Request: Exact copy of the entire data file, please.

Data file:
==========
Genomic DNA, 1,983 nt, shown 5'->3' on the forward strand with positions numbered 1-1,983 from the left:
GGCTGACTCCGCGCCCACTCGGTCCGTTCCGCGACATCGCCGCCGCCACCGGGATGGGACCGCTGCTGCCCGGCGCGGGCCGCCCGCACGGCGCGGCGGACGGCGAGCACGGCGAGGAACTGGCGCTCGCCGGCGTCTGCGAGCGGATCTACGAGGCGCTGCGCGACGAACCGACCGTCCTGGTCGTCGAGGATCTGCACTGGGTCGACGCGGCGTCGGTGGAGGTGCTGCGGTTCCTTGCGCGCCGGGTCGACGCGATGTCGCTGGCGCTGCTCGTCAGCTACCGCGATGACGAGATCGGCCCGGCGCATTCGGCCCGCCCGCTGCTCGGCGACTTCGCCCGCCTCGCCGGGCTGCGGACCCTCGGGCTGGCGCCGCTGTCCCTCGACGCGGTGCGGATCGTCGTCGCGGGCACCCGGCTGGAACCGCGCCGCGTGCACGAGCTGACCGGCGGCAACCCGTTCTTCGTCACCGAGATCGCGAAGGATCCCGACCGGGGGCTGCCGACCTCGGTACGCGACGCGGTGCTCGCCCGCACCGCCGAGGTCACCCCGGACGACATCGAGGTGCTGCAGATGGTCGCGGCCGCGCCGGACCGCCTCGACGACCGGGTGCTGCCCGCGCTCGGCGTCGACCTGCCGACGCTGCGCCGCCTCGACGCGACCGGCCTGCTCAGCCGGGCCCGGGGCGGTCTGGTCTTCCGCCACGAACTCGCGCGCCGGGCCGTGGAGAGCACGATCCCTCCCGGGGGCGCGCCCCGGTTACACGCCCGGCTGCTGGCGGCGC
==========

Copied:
Genomic DNA, 1,983 nt, shown 5'->3' on the forward strand with positions numbered 1-1,983 from the left:
GGCTGACTCCGCGCCCACTCGGTCCGTTCCGCGACATCGCCGCCGCCACCGGGATGGGACCGCTGCTGCCCGGCGCGGGCCGCCCGCACGGCGCGGCGGACGGCGAGCACGGCGAGGAACTGGCGCTCGCCGGCGTCTGCGAGCGGATCTACGAGGCGCTGCGCGACGAACCGACCGTCCTGGTCGTCGAGGATCTGCACTGGGTCGACGCGGCGTCGGTGGAGGTGCTGCGGTTCCTTGCGCGCCGGGTCGACGCGATGTCGCTGGCGCTGCTCGTCAGCTACCGCGATGACGAGATCGGCCCGGCGCATTCGGCCCGCCCGCTGCTCGGCGACTTCGCCCGCCTCGCCGGGCTGCGGACCCTCGGGCTGGCGCCGCTGTCCCTCGACGCGGTGCGGATCGTCGTCGCGGGCACCCGGCTGGAACCGCGCCGCGTGCACGAGCTGACCGGCGGCAACCCGTTCTTCGTCACCGAGATCGCGAAGGATCCCGACCGGGGGCTGCCGACCTCGGTACGCGACGCGGTGCTCGCCCGCACCGCCGAGGTCACCCCGGACGACATCGAGGTGCTGCAGATGGTCGCGGCCGCGCCGGACCGCCTCGACGACCGGGTGCTGCCCGCGCTCGGCGTCGACCTGCCGACGCTGCGCCGCCTCGACGCGACCGGCCTGCTCAGCCGGGCCCGGGGCGGTCTGGTCTTCCGCCACGAACTCGCGCGCCGGGCCGTGGAGAGCACGATCCCTCCCGGGGGCGCGCCCCGGTTACACGCCCGGCTGCTGGCGGCGC